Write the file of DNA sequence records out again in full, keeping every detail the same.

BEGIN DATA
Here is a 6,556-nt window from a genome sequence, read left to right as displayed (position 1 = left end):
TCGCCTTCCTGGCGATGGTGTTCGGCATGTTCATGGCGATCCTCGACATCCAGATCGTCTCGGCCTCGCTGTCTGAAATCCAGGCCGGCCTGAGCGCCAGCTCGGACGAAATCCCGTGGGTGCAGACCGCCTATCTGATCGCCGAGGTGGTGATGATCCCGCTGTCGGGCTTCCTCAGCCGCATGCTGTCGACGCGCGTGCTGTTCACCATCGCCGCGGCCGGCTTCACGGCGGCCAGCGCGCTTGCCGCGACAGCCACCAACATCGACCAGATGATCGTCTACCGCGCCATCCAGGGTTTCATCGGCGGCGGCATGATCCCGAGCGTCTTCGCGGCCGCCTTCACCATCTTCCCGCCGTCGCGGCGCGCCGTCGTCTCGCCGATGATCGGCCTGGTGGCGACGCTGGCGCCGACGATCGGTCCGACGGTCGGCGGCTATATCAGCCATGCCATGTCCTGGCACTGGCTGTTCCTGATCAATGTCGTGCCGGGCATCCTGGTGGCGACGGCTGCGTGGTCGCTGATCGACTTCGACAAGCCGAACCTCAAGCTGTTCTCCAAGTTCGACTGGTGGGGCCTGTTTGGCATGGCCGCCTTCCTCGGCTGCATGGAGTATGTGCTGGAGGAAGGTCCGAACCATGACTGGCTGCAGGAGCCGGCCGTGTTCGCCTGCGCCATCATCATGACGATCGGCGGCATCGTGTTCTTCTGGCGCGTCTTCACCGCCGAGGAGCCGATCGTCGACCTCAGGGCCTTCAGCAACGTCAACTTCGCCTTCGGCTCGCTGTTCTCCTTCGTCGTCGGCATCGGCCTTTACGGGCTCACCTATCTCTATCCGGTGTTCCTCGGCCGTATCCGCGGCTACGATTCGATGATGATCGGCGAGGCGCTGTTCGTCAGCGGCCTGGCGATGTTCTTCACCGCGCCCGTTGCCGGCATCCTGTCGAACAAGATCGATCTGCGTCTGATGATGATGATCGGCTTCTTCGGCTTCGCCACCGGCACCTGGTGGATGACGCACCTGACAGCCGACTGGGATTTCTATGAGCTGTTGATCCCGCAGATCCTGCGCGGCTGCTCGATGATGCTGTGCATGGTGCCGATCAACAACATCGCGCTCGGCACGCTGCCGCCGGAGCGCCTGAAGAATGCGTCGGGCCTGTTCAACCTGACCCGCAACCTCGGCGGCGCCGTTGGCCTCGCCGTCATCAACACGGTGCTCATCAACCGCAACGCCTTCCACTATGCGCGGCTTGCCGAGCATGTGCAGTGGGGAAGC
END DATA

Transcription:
Here is a 6,556-nt window from a genome sequence, read left to right as displayed (position 1 = left end):
TCGCCTTCCTGGCGATGGTGTTCGGCATGTTCATGGCGATCCTCGACATCCAGATCGTCTCGGCCTCGCTGTCTGAAATCCAGGCCGGCCTGAGCGCCAGCTCGGACGAAATCCCGTGGGTGCAGACCGCCTATCTGATCGCCGAGGTGGTGATGATCCCGCTGTCGGGCTTCCTCAGCCGCATGCTGTCGACGCGCGTGCTGTTCACCATCGCCGCGGCCGGCTTCACGGCGGCCAGCGCGCTTGCCGCGACAGCCACCAACATCGACCAGATGATCGTCTACCGCGCCATCCAGGGTTTCATCGGCGGCGGCATGATCCCGAGCGTCTTCGCGGCCGCCTTCACCATCTTCCCGCCGTCGCGGCGCGCCGTCGTCTCGCCGATGATCGGCCTGGTGGCGACGCTGGCGCCGACGATCGGTCCGACGGTCGGCGGCTATATCAGCCATGCCATGTCCTGGCACTGGCTGTTCCTGATCAATGTCGTGCCGGGCATCCTGGTGGCGACGGCTGCGTGGTCGCTGATCGACTTCGACAAGCCGAACCTCAAGCTGTTCTCCAAGTTCGACTGGTGGGGCCTGTTTGGCATGGCCGCCTTCCTCGGCTGCATGGAGTATGTGCTGGAGGAAGGTCCGAACCATGACTGGCTGCAGGAGCCGGCCGTGTTCGCCTGCGCCATCATCATGACGATCGGCGGCATCGTGTTCTTCTGGCGCGTCTTCACCGCCGAGGAGCCGATCGTCGACCTCAGGGCCTTCAGCAACGTCAACTTCGCCTTCGGCTCGCTGTTCTCCTTCGTCGTCGGCATCGGCCTTTACGGGCTCACCTATCTCTATCCGGTGTTCCTCGGCCGTATCCGCGGCTACGATTCGATGATGATCGGCGAGGCGCTGTTCGTCAGCGGCCTGGCGATGTTCTTCACCGCGCCCGTTGCCGGCATCCTGTCGAACAAGATCGATCTGCGTCTGATGATGATGATCGGCTTCTTCGGCTTCGCCACCGGCACCTGGTGGATGACGCACCTGACAGCCGACTGGGATTTCTATGAGCTGTTGATCCCGCAGATCCTGCGCGGCTGCTCGATGATGCTGTGCATGGTGCCGATCAACAACATCGCGCTCGGCACGCTGCCGCCGGAGCGCCTGAAGAATGCGTCGGGCCTGTTCAACCTGACCCGCAACCTCGGCGGCGCCGTTGGCCTCGCCGTCATCAACACGGTGCTCATCAACCGCAACGCCTTCCACTATGCGCGGCTTGCCGAGCATGTGCAGTGGGGAAGC